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MONCRIEFF'S MOVIES & BOOZE, Friday 16th February, 2018
This week on Movies & Booze we are looking at one of Ireland’s favourite red wine styles, Rioja. Our wine today comes from the DOCa Rioja in Spain’s heartland. We are also featuring a Ice Cider from Cork, this is a new product to the Irish market and is a rare and wonderful drink.
2012 Campo Viejo Reserva €15.99 on offer in Carry Out at €12.99
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Spain has a number of things going for it, the climate is excellent for viticulture, and there are plenty of old vines and a lot of indigenous grape varieties. The key to quality in Spain is their old vines and low yields. In recent years winemakers have been quick to take in new technology to their bodegas and many of the most modern wineries in Europe are now to be found in Spain.
Two mountain ranges the Cantabrica and the Pyrnees, protect the wine zones of North Central Spain, providing favourable conditions for red and white wine grapes. The best known of these zones is undoubtedly Rioja.
Last year, the Rioja region sold more wine than in any other year since 2006 with 3.628 million bottles. Spain is the fourth largest volume supplier of wine to ROI and it looks as if it may overtake France in the next year or so into third place, just behind Australia and Chile. Sales of Spanish wine in 2016 increased by 15.6% in with the region of Rioja driving much of this growth.
Why does the Irish wine drinker love Rioja so much? There are many answers to that question but mostly it is because since the 1970’s Irish people like to get their annual dose of Vitamin D in Spain.
The style of the wine, also appeals to the Irish palate the Spanish like to sell their wines when they are ready to drink and use a complex ageing process to allow them to do this. For most Irish, the Reserva category is the most sought after.
The Spanish use an ageing classification to define the age and in principle, "drinkability" of a wine. Crianza, Reserva and Gran Reserva are terms used to describe wines that have been matured in a certain way for certain lengths of time. The idea behind these is to present consumers with an instantly drinkable wine, rather than selling them a bottle that they may have to keep for years until it is ready.
A Crianza wine must have had a minimum of two year's ageing, whether in tank, barrel or bottle with a minimum of six months in oak. For Reserva the rules are more precise, they must be of good quality and red Reservas must have at least three years ageing (of which one must be in oak barrel).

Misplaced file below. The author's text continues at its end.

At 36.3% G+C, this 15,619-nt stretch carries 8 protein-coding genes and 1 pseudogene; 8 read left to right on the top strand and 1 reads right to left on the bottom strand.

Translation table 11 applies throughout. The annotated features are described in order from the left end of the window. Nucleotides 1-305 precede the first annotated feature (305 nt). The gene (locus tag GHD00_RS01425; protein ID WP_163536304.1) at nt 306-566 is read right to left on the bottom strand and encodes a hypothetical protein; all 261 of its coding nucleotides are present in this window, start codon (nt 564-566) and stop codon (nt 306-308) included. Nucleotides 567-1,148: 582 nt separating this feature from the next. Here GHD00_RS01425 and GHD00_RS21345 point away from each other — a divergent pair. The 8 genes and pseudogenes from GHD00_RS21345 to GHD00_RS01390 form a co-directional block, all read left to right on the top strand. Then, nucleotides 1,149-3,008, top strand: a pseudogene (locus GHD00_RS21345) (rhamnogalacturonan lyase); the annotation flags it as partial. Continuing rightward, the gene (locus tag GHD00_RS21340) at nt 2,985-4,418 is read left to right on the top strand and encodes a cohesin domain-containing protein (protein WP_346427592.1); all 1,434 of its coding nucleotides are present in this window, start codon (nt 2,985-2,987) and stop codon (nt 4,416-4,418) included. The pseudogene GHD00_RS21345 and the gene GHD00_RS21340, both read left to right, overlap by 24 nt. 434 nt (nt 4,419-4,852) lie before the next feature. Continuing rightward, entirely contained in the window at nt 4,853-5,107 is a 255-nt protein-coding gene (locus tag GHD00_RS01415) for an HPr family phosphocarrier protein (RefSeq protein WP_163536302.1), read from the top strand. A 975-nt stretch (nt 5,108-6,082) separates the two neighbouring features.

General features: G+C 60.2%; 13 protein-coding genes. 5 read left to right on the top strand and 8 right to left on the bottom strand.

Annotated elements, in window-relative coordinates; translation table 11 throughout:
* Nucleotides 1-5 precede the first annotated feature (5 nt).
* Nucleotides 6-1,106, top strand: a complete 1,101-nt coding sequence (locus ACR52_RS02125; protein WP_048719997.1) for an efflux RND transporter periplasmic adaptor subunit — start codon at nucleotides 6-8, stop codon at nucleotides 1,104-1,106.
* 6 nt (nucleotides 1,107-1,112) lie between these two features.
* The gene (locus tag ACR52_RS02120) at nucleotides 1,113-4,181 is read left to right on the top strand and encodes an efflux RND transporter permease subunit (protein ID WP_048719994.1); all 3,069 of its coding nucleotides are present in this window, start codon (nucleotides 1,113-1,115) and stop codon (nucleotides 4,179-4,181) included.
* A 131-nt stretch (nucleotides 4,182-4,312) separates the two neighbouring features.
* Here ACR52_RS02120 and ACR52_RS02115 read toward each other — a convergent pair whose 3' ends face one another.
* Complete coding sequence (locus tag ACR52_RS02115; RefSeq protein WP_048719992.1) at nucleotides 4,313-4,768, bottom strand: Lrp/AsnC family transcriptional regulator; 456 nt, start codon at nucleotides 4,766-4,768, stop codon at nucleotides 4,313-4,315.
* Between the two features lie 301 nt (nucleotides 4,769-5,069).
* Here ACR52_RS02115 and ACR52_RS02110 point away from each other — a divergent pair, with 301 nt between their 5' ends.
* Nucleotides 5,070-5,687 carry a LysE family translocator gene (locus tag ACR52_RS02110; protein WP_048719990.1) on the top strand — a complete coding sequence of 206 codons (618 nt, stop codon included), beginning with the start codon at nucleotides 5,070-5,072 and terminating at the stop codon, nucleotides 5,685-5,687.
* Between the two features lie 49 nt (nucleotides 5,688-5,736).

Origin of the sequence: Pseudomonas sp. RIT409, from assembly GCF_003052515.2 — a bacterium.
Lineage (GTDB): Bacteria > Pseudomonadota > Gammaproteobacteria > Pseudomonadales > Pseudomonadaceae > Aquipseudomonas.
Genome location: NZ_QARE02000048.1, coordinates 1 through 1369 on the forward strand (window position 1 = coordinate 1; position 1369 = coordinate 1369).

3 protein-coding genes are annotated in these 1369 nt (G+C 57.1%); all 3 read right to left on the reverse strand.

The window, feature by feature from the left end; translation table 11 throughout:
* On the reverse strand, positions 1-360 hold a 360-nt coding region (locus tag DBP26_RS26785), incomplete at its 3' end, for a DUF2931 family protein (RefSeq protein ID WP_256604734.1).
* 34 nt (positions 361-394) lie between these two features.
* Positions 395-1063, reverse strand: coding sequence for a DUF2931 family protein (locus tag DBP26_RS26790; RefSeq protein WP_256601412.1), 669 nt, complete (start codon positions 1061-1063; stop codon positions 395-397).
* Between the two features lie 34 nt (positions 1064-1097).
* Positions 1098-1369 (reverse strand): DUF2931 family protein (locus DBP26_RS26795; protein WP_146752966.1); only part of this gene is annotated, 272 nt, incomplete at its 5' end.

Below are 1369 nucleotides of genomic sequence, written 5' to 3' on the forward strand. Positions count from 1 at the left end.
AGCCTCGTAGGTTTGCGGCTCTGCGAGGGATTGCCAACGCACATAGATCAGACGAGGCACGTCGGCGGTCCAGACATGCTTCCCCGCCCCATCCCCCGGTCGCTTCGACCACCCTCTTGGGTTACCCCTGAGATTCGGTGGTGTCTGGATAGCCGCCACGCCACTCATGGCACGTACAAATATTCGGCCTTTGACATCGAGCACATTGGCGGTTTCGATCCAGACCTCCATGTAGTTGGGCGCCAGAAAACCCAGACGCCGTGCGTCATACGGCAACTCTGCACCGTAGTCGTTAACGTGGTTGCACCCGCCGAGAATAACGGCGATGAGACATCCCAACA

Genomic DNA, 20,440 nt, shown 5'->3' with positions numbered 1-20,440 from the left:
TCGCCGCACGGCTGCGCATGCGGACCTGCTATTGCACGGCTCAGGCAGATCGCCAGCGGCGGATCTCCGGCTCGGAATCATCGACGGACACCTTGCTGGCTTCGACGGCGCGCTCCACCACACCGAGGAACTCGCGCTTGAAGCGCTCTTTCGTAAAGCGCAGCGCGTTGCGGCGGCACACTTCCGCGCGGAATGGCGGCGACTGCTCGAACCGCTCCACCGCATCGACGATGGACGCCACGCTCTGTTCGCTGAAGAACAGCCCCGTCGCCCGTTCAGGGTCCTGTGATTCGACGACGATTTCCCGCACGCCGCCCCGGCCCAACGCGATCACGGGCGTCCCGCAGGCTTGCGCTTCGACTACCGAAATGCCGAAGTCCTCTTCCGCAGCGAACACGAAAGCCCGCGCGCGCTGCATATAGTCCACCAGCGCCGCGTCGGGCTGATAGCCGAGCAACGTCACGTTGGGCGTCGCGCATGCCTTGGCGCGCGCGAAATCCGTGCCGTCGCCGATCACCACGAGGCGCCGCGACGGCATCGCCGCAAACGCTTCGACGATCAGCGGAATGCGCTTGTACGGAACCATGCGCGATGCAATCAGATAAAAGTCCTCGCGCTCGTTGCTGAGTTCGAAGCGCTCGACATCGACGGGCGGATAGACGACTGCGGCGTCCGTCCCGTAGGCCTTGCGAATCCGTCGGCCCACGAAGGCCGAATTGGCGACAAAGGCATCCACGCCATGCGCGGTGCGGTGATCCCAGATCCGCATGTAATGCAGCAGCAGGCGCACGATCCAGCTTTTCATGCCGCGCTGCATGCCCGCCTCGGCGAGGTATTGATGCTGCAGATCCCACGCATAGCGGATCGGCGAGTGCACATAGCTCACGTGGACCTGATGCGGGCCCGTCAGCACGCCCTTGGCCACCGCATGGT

This wine is made from 85% Tempranillo, 10% Graciano, 5% Mazuelo. It has been aged for 18 months in American and French-oak casks (50%). This wine has a lovely range of fruit chachteristics including cherries, black plum and ripe blackberries. The wood ageing gives hints of clove, pepper, and vanilla.
As we come into Spring and Easter approaches the perfect dish to serve with this wine is roast lamb with rosemary and all the trimmings.
Killahora Orchards Rare Apple Ice Wine €24.00
Nine years ago Barry Walsh and Dave Watson planted their 1st apple orchard on a site in Killahora House about 10 minutes east of Cork City. Records show that 180 years ago in 1837 an orchard was planted exactly on the same site they choose . Today their orchards are planted on south facing slopes, with 108 variety of bittersweet apples and 36 pear varietals. Since they started their venture they have also found 13 Wild Apple trees, (Crabs), some at least 100 years old.
The apples produced by the trees they have planted, range in taste from the sharpest dessert apple to the deepest bittersweet. Barry feels that utilising different apple species means the cider produced can offer flavour profile differences in the same way that white and red wine do. His aim is to bring out this spectrum of flavours over time and he emphasised that to him, cider is more similar to wine rather then beer.
Their business in a nutshell is 100 Apple Varieties, in a 200 Year Old Orchard, making 3 Unique Drinks. Oh and since they started production they have been awarded a Gold Medal for their Johnny Falldown Rare Apple Bittersweet Cider at the Irish Food Awards (Blas na hEireann) and a Gold Medal at the 2017 Great Taste Award. Their first commercial batch of Johnny Fall Down cider was launched last year. They have three core products in the Range:
Johnny Falldown Cider (500ml) RRP €4.50 per bottle
Pom’O (500ml) 18% ABV RRP €24.00 – a type of Apple Cider port that the French call Pommeau (Geddit?)
Killahora Orchard Rare Apple Ice Wine RRP€24.00 (ABV 10.8%)
Rare Apple Ice Wine, is a world first in that it is made mainly from Bittersweet cider apples and is the 1st Irish Ice Wine, or Dessert wine to be made. They make it by concentrating their pressed juice using freezing temperatures and slowly thawing it. This creates a beautiful, deep and rich must which is slowly fermented for a year and stopped before completion, leaving half of the apple sugars intact. Barry Walshe’s tasting note is wonderful “an explosion of candy floss aroma , then on the palate, toffee apple flavours with green apple acidity peering through”.
Their first Apple Ice Wine has taken over a year to make and they have already cellared some of the production to see how it changes over the years. This Cider offers a truly unique drinking experience. Perfect served with pork and Barry also recommends goats cheese from nearby Ardsallagh Farmhouse Cheese particularly their new Feta style and Ash Pyramids.
Wine Diary https://jeansmullen.com/
DATE FOR YOUR DIARY: Sheen Falls Wine Academy 23rd & 24th February 2018